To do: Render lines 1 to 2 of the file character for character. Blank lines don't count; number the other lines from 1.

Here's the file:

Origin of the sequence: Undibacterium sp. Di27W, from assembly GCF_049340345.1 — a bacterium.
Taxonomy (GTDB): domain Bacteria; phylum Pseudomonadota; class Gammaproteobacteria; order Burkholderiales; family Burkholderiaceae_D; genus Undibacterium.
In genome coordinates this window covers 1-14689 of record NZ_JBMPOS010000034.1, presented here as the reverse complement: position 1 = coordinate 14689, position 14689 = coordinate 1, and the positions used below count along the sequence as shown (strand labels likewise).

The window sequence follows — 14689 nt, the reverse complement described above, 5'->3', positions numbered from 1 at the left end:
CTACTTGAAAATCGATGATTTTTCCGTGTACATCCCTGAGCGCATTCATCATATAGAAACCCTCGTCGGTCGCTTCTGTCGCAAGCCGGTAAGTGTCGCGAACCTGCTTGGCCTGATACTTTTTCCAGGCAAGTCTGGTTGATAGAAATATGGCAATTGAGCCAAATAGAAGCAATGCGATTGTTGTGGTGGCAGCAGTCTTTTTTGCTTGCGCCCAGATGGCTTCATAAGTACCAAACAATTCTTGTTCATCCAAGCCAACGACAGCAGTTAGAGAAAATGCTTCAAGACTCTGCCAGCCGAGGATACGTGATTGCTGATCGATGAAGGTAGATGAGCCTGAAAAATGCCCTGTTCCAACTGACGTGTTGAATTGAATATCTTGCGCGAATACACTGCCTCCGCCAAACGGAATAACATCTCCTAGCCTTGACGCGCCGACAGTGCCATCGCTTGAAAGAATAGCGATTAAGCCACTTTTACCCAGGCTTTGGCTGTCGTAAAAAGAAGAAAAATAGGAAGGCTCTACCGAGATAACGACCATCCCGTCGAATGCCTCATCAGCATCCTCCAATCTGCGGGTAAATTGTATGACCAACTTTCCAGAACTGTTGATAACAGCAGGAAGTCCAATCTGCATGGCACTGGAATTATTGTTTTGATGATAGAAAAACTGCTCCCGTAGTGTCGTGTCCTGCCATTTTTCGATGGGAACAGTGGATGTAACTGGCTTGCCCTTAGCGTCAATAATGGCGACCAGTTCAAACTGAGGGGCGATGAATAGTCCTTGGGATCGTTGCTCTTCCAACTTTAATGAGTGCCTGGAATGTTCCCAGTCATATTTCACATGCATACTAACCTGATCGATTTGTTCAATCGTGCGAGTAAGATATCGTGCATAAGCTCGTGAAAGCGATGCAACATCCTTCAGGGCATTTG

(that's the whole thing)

Origin of the sequence: Undibacterium sp. Di27W, from assembly GCF_049340345.1 — a bacterium.
Taxonomy (GTDB): domain Bacteria; phylum Pseudomonadota; class Gammaproteobacteria; order Burkholderiales; family Burkholderiaceae_D; genus Undibacterium.